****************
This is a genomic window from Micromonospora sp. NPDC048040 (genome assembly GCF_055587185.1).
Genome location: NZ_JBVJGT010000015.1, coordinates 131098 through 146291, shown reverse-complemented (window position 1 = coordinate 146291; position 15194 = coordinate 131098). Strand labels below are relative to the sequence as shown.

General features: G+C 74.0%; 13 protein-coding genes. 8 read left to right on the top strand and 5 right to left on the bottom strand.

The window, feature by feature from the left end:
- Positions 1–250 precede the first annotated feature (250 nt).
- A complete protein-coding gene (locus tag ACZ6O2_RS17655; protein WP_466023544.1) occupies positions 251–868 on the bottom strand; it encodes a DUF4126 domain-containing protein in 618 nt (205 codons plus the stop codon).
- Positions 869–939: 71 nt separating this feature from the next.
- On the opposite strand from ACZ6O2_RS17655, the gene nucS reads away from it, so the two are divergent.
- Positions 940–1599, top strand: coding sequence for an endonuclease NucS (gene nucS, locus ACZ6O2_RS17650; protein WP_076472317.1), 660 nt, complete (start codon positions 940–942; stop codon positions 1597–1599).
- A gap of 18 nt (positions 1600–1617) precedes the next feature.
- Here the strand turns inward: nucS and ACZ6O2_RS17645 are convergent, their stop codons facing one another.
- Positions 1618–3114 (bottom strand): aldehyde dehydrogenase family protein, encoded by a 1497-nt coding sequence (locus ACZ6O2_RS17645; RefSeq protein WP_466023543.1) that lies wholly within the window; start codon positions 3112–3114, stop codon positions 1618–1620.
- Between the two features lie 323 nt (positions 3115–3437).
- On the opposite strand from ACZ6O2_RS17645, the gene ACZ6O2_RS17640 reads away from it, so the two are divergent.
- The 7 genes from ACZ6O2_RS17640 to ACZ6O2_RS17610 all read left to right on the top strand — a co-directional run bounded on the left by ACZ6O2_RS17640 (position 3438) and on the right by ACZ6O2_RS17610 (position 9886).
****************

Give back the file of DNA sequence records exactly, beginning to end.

This is a genomic window from Micromonospora sp. NPDC048040 (genome assembly GCF_055587185.1).
Genome location: NZ_JBVJGT010000015.1, coordinates 131098 through 146291, shown reverse-complemented (window position 1 = coordinate 146291; position 15194 = coordinate 131098). Strand labels below are relative to the sequence as shown.

General features: G+C 74.0%; 13 protein-coding genes. 8 read left to right on the top strand and 5 right to left on the bottom strand.

The window, feature by feature from the left end:
- Positions 1–250 precede the first annotated feature (250 nt).
- A complete protein-coding gene (locus tag ACZ6O2_RS17655; protein WP_466023544.1) occupies positions 251–868 on the bottom strand; it encodes a DUF4126 domain-containing protein in 618 nt (205 codons plus the stop codon).
- Positions 869–939: 71 nt separating this feature from the next.
- On the opposite strand from ACZ6O2_RS17655, the gene nucS reads away from it, so the two are divergent.
- Positions 940–1599, top strand: coding sequence for an endonuclease NucS (gene nucS, locus ACZ6O2_RS17650; protein WP_076472317.1), 660 nt, complete (start codon positions 940–942; stop codon positions 1597–1599).
- A gap of 18 nt (positions 1600–1617) precedes the next feature.
- Here the strand turns inward: nucS and ACZ6O2_RS17645 are convergent, their stop codons facing one another.
- Positions 1618–3114 (bottom strand): aldehyde dehydrogenase family protein, encoded by a 1497-nt coding sequence (locus ACZ6O2_RS17645; RefSeq protein WP_466023543.1) that lies wholly within the window; start codon positions 3112–3114, stop codon positions 1618–1620.
- Between the two features lie 323 nt (positions 3115–3437).
- On the opposite strand from ACZ6O2_RS17645, the gene ACZ6O2_RS17640 reads away from it, so the two are divergent.
- The 7 genes from ACZ6O2_RS17640 to ACZ6O2_RS17610 all read left to right on the top strand — a co-directional run bounded on the left by ACZ6O2_RS17640 (position 3438) and on the right by ACZ6O2_RS17610 (position 9886).